That was said more as a joke, not as a serious recommendation, because obviously marketing the Namer or any other heavy AFV made in Israel is marketed by SIBAT, which is a gov't agency that merely bunches up a lot of local industries and does marketing for them. With a whole lot of industries taking part in the production and development, organizing production with a foreign customer becomes complicated. Not to mention there's some odd reluctance to sell these AFVs, even though limited marketing was green-lighted in 2010. For example the marketing of the Sabra to the Czech Republic instead of a Merkava. 

 

But I'd still like to point out a few things where I believe you're terribly wrong.

 

Logistics are in fact, an issue in Israel. Maybe there is no need for the IDF to move a thousands kilometers at a time, but due to its geographical and demographical traits (mostly urbanized in all ends of the country, same goes for neighboring countries, roads are very busy, and the main road does not extend sufficiently to the borders, plus centralized but vulnerable logistical centers that are all within artillery range for the enemy) it's not very hard to see that the few hundred kilometers in which the IDF can move, are very tightly packed, while for Australia it may be just driving a very long way without facing any threat.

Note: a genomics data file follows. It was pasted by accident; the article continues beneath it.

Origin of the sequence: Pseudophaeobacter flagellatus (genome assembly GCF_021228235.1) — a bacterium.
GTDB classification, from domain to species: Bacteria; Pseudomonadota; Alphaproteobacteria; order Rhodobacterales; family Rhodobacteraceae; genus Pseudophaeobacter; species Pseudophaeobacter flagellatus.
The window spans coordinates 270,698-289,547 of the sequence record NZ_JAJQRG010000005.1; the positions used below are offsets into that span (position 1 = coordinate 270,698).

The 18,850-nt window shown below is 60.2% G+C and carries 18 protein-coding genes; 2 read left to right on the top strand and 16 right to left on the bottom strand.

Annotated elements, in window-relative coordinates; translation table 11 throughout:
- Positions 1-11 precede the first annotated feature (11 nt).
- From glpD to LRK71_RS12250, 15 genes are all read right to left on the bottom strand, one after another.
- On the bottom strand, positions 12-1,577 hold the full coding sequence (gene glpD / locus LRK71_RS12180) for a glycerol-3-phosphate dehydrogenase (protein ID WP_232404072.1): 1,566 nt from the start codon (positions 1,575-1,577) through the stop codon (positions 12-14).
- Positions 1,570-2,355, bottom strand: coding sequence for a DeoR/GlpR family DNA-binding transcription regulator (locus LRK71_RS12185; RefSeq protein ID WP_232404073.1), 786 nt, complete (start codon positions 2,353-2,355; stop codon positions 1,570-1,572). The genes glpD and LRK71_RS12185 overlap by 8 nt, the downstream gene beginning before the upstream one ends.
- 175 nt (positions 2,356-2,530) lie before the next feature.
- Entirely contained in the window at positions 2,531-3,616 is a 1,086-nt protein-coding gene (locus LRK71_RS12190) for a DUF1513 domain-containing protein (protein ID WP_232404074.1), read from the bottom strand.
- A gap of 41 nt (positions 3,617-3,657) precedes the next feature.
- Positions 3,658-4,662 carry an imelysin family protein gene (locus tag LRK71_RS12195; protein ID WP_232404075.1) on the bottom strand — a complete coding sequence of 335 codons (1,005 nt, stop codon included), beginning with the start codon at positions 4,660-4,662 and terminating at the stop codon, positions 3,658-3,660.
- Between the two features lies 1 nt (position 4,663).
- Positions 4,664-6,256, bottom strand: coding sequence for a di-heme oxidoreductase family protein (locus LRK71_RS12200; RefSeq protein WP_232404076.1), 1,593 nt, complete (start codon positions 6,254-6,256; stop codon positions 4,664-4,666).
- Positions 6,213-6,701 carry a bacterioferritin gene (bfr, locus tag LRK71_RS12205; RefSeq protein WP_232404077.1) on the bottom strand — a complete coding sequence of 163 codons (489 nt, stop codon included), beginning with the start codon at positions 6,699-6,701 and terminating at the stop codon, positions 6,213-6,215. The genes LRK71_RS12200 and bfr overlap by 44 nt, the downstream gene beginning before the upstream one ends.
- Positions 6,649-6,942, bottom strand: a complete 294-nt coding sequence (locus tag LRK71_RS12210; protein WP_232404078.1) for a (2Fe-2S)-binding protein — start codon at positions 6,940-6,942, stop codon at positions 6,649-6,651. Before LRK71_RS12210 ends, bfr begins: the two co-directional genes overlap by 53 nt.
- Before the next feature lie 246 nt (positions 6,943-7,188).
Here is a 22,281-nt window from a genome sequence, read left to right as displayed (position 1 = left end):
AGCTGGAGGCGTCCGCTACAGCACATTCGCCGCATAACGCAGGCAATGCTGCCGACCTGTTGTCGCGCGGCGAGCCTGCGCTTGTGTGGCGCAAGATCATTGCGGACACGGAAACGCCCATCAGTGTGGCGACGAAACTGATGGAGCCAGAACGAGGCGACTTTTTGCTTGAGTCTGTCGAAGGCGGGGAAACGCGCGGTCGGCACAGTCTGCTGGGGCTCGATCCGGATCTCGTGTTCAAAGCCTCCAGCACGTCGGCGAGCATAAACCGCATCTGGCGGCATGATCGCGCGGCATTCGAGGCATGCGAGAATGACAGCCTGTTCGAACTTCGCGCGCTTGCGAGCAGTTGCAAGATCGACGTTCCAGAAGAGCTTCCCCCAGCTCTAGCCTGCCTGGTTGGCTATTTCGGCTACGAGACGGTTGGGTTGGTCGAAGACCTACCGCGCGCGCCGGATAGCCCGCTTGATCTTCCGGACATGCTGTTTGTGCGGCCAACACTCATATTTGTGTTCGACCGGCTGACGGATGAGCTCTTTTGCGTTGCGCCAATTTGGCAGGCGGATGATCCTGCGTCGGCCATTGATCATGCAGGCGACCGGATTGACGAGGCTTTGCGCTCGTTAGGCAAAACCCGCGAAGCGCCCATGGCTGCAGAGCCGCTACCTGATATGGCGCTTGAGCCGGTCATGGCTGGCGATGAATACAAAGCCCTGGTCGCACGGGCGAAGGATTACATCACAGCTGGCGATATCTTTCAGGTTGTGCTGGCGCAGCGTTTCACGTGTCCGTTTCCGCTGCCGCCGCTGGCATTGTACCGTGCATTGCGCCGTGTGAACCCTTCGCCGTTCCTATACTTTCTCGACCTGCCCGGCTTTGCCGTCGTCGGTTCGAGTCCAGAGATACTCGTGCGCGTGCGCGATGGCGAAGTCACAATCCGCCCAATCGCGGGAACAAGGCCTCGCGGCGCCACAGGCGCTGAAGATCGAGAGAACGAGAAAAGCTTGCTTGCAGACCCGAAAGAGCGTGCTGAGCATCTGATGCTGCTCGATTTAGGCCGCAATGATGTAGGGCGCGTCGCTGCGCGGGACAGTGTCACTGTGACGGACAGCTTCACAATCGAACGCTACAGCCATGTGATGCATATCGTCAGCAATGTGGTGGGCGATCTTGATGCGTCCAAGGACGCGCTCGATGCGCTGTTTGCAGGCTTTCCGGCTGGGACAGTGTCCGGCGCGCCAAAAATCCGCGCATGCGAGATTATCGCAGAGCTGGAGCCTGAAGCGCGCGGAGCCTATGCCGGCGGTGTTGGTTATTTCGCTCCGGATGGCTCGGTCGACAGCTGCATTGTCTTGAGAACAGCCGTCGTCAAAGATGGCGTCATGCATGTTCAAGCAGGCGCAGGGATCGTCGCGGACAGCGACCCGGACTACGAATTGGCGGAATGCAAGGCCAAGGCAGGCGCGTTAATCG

Regardless of where the front is, a sheer amount of forces will have to move 200km in a very busy road infrastructure in just a matter of days, or even hours, with a need to maneuver to a range of anything from 10km, to 150km or more, if we believe the recent talks about needing to reach all the way to northern Lebanon to destroy the longest range artillery.

That's 150km deep inside very dense and hostile environment, made up of a lot of urban areas along the way. How you do that without a very robust logistical network, I don't know.

 

Also, two things I'd like to note.

1)We do have a railway. Our trains couldn't drive anywhere otherwise.

2)Destroying roads, whether Palestinian, Lebanese, or Syria, IS a problem. If a road collapses, especially when the terrain is uneven, it could lead to a loss of lives and material. 

Example here, from Lebanon:

Spoiler

lvl220160721012911.jpg

 

And of course, the Namer's autonomy is 500km, which is a standard range, perhaps only exceeded by the CV90 Mk IV, which is said to have a 600km range.

 

Again, it was said with humor, but if we examine the possibility from the perspective of technical parameters alone, and not business considerations, then it is a viable option.

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I'd also like to point out, it is exceedingly unlikely for the Australians to need to road march 1000km as hypothesized, Australia themselves have a good railway network, and on their continent that will take care of long-distance logistics for the most part. Most heavy-vehicle combat theaters in SEA are pretty short-ranged. The only places where you could conceivably need to move a heavy mechanized or armored formation 1000km for the ADF are on Australia itself (hence railway), or on the Chinese mainland itself (Which, as an understatement, is a remarkably optimistic battle planning assumption; and they have a great rail network as well...) - pretty much everywhere else in SEA mountains or water bodies will be far more of a limitation for distance than the vehicle's speed or autonomy.